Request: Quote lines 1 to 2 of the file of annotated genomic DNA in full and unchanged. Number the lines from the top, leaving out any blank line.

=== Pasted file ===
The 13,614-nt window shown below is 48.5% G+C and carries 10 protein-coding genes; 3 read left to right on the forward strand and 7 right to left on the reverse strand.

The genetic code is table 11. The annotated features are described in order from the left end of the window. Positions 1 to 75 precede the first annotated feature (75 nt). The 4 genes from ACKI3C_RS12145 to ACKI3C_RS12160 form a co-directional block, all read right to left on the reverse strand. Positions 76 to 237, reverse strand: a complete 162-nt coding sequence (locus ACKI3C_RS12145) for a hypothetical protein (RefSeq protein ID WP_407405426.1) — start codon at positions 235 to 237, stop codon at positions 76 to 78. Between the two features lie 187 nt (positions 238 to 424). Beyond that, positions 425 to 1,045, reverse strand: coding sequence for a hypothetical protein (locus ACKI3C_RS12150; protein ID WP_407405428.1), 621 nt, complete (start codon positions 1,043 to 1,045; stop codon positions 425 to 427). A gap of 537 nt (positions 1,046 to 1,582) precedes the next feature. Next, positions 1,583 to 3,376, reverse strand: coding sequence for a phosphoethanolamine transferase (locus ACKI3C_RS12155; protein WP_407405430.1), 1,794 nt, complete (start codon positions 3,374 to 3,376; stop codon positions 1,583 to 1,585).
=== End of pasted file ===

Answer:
The 13,614-nt window shown below is 48.5% G+C and carries 10 protein-coding genes; 3 read left to right on the forward strand and 7 right to left on the reverse strand.

The genetic code is table 11. The annotated features are described in order from the left end of the window. Positions 1 to 75 precede the first annotated feature (75 nt). The 4 genes from ACKI3C_RS12145 to ACKI3C_RS12160 form a co-directional block, all read right to left on the reverse strand. Positions 76 to 237, reverse strand: a complete 162-nt coding sequence (locus ACKI3C_RS12145) for a hypothetical protein (RefSeq protein ID WP_407405426.1) — start codon at positions 235 to 237, stop codon at positions 76 to 78. Between the two features lie 187 nt (positions 238 to 424). Beyond that, positions 425 to 1,045, reverse strand: coding sequence for a hypothetical protein (locus ACKI3C_RS12150; protein ID WP_407405428.1), 621 nt, complete (start codon positions 1,043 to 1,045; stop codon positions 425 to 427). A gap of 537 nt (positions 1,046 to 1,582) precedes the next feature. Next, positions 1,583 to 3,376, reverse strand: coding sequence for a phosphoethanolamine transferase (locus ACKI3C_RS12155; protein WP_407405430.1), 1,794 nt, complete (start codon positions 3,374 to 3,376; stop codon positions 1,583 to 1,585).